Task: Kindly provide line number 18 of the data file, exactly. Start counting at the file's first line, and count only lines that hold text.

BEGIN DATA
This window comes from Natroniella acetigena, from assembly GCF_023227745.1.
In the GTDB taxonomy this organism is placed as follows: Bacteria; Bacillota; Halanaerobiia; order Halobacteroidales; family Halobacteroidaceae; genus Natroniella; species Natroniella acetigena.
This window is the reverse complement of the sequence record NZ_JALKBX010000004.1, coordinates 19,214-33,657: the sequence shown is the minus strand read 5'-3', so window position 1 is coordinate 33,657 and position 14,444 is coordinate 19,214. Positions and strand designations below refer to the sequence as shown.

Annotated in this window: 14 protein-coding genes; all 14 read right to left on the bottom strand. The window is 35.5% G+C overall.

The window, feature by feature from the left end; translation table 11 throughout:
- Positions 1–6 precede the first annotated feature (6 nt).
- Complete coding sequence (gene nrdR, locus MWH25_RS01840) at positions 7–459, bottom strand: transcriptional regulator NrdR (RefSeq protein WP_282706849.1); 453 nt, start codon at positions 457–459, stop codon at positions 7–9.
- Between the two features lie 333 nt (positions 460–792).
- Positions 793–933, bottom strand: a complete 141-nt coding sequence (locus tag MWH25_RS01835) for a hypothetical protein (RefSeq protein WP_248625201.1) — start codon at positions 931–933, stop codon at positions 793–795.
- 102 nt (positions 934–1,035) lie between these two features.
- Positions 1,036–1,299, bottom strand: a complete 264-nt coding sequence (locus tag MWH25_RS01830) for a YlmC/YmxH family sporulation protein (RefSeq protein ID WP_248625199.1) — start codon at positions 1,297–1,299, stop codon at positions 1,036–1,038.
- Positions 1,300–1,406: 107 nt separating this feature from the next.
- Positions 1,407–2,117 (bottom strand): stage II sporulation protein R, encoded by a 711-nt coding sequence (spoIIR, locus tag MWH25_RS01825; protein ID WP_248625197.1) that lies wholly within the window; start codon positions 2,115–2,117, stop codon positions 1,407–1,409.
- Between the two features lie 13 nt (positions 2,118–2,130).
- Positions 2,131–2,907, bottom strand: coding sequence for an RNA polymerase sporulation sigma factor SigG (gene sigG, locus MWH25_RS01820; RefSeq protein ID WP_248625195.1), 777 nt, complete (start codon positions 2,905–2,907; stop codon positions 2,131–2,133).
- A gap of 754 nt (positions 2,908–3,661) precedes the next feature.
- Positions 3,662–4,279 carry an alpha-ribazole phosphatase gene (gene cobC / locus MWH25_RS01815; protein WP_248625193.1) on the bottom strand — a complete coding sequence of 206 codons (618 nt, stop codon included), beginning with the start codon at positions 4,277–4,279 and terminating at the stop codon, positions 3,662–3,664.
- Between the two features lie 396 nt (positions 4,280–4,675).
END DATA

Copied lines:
- Between the two features lie 396 nt (positions 4,280–4,675).